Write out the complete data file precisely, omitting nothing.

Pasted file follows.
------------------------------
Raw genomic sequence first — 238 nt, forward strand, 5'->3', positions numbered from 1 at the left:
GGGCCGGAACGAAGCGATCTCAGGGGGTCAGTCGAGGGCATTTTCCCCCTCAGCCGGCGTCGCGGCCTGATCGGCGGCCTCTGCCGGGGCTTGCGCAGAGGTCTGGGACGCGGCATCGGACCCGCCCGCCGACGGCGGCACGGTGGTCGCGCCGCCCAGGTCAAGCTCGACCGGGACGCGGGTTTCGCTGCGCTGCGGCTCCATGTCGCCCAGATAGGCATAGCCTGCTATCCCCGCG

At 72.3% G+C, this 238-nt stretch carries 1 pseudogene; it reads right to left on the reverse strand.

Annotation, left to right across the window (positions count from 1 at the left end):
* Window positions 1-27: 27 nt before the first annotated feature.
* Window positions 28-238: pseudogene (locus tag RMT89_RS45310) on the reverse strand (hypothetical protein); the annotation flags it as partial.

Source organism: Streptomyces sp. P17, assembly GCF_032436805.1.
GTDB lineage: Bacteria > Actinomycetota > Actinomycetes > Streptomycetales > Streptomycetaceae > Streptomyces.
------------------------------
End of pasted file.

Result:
Raw genomic sequence first — 238 nt, forward strand, 5'->3', positions numbered from 1 at the left:
GGGCCGGAACGAAGCGATCTCAGGGGGTCAGTCGAGGGCATTTTCCCCCTCAGCCGGCGTCGCGGCCTGATCGGCGGCCTCTGCCGGGGCTTGCGCAGAGGTCTGGGACGCGGCATCGGACCCGCCCGCCGACGGCGGCACGGTGGTCGCGCCGCCCAGGTCAAGCTCGACCGGGACGCGGGTTTCGCTGCGCTGCGGCTCCATGTCGCCCAGATAGGCATAGCCTGCTATCCCCGCG

At 72.3% G+C, this 238-nt stretch carries 1 pseudogene; it reads right to left on the reverse strand.

Annotation, left to right across the window (positions count from 1 at the left end):
* Window positions 1-27: 27 nt before the first annotated feature.
* Window positions 28-238: pseudogene (locus tag RMT89_RS45310) on the reverse strand (hypothetical protein); the annotation flags it as partial.

Source organism: Streptomyces sp. P17, assembly GCF_032436805.1.
GTDB lineage: Bacteria > Actinomycetota > Actinomycetes > Streptomycetales > Streptomycetaceae > Streptomyces.